Sunday, May 10, 2020

What did Donald Trump do today?

He invited comparison.

Trump spent much of Mothers' Day on his phone, tweeting and retweeting throughout the whole morning and much of the afternoon. This was one of them:

Trump is not getting "great marks" on his handling of COVID-19, at least from the American public. By enormous margins, Americans are worried that he is trying to "open up" the country sooner than it is safe or useful.

In fact, it's so grim, that even the normally confident Trump has realized it. As the Washington Post put it in an article yesterday:

Some of Trump’s advisers described the president as glum and shell-shocked by his declining popularity. In private conversations, he has struggled to process how his fortunes suddenly changed from believing he was on a glide path to reelection to realizing that he is losing to the likely Democratic nominee, former vice president Joe Biden, in virtually every poll, including his own campaign’s internal surveys, advisers said. He also has been fretting about the possibility that a bad outbreak of the virus this fall could damage his standing in the November election, said the advisers, who along with other aides and allies requested anonymity to discuss internal deliberations.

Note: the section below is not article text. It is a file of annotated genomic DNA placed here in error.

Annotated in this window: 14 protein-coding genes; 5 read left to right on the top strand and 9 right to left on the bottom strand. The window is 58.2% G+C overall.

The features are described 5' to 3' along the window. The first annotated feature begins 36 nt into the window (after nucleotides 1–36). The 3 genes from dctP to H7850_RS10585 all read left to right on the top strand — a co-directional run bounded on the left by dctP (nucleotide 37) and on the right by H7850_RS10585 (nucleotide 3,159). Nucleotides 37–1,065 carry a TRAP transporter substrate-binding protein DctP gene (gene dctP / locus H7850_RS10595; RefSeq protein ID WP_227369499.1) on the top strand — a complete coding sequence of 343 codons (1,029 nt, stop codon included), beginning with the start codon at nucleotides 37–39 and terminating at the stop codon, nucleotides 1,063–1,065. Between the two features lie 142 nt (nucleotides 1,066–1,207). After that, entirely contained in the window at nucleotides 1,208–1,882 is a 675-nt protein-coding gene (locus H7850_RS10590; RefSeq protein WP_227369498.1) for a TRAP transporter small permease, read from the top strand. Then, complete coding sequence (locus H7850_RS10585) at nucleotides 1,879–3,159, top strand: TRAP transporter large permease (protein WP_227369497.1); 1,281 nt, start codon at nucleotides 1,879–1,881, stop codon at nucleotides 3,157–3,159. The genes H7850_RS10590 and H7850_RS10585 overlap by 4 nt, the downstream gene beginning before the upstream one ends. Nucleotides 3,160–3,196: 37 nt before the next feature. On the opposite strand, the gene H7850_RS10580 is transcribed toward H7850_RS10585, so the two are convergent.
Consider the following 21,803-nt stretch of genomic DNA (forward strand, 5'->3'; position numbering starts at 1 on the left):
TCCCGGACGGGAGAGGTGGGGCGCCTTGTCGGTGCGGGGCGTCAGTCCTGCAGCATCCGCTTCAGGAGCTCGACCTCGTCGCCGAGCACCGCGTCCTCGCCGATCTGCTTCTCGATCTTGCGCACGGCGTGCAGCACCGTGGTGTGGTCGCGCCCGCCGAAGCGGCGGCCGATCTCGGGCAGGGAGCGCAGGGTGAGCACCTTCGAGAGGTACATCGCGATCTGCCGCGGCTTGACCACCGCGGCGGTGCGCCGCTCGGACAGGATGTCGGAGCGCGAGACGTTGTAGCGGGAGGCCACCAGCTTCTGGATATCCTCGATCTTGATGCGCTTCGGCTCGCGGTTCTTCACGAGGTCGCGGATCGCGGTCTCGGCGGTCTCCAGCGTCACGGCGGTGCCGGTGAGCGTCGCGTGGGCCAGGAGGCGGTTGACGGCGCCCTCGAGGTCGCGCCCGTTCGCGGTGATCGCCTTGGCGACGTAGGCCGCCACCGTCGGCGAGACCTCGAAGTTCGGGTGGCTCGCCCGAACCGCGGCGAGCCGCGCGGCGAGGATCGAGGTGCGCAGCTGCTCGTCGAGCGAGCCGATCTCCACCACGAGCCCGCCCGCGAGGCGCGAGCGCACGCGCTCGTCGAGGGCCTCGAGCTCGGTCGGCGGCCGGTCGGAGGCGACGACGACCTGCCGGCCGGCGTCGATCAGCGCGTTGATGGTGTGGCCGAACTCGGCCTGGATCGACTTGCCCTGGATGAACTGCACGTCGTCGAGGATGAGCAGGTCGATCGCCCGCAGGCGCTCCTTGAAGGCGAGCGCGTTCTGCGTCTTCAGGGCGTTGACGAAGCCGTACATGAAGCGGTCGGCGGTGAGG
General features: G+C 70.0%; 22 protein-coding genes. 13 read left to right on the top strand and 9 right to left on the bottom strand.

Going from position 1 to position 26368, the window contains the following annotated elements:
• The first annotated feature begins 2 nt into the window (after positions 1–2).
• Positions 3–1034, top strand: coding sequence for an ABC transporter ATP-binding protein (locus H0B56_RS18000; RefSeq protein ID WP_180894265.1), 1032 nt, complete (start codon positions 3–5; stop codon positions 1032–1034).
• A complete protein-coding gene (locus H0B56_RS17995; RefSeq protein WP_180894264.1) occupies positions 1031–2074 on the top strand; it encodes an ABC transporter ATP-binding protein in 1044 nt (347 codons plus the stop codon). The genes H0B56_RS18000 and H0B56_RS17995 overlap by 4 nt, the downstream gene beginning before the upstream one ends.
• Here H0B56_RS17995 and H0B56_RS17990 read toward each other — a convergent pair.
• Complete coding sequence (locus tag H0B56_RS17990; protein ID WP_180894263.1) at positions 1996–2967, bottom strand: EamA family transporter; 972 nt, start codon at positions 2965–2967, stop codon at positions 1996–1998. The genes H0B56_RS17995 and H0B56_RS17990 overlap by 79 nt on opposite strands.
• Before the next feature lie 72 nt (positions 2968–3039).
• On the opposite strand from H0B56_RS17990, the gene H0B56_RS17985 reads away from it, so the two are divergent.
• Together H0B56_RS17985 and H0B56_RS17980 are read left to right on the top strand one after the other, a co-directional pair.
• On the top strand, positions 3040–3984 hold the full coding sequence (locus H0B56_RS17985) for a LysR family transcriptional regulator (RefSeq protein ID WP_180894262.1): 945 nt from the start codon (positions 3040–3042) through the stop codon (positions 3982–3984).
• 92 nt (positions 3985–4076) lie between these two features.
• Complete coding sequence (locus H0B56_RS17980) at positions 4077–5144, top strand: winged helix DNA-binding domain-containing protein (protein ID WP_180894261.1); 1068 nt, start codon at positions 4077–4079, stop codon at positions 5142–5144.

As for the swine flu outbreak of 2009-2010, Trump may just be hoping that people reading his tweets will take his word for it. The H1N1 virus killed about 12,500 Americans between April 2009 and April 2010. By comparison, the deadliest influenza outbreak in the last 40 years came in 2017-2018—on Trump's watch—and took 80,000 American lives.

At least one independent public health expert really did give the Obama administration literal "marks" for its H1N1 response: B-plus.

Confirmed deaths from COVID-19 are at about 80,000 already, although that number appears to be severely undercounted because many Americans are dying before they can even get an initial test.

Why does this matter?

  • You probably shouldn't invite comparison with your predecessor if you're doing a much, much worse job.
  • Pretending you're popular when you aren't doesn't usually work after about third grade.